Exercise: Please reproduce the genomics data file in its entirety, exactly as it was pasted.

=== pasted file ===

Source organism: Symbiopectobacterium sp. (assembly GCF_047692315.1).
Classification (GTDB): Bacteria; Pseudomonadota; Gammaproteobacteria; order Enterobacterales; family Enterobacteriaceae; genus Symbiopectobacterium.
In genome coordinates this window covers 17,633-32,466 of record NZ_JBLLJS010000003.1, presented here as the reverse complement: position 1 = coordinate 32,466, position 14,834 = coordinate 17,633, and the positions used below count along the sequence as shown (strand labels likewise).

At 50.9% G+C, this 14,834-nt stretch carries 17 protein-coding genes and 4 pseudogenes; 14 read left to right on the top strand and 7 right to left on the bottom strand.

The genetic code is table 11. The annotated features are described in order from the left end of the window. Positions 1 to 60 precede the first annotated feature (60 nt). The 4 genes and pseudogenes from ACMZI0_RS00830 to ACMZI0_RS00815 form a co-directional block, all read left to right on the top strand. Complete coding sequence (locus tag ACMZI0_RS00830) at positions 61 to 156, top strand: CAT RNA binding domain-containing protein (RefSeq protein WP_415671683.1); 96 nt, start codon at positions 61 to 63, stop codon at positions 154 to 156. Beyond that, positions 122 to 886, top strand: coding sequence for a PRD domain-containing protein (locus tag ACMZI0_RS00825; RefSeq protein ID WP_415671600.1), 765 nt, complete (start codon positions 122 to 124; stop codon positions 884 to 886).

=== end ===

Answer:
Source organism: Symbiopectobacterium sp. (assembly GCF_047692315.1).
Classification (GTDB): Bacteria; Pseudomonadota; Gammaproteobacteria; order Enterobacterales; family Enterobacteriaceae; genus Symbiopectobacterium.
In genome coordinates this window covers 17,633-32,466 of record NZ_JBLLJS010000003.1, presented here as the reverse complement: position 1 = coordinate 32,466, position 14,834 = coordinate 17,633, and the positions used below count along the sequence as shown (strand labels likewise).

At 50.9% G+C, this 14,834-nt stretch carries 17 protein-coding genes and 4 pseudogenes; 14 read left to right on the top strand and 7 right to left on the bottom strand.

The genetic code is table 11. The annotated features are described in order from the left end of the window. Positions 1 to 60 precede the first annotated feature (60 nt). The 4 genes and pseudogenes from ACMZI0_RS00830 to ACMZI0_RS00815 form a co-directional block, all read left to right on the top strand. Complete coding sequence (locus tag ACMZI0_RS00830) at positions 61 to 156, top strand: CAT RNA binding domain-containing protein (RefSeq protein WP_415671683.1); 96 nt, start codon at positions 61 to 63, stop codon at positions 154 to 156. Beyond that, positions 122 to 886, top strand: coding sequence for a PRD domain-containing protein (locus tag ACMZI0_RS00825; RefSeq protein ID WP_415671600.1), 765 nt, complete (start codon positions 122 to 124; stop codon positions 884 to 886).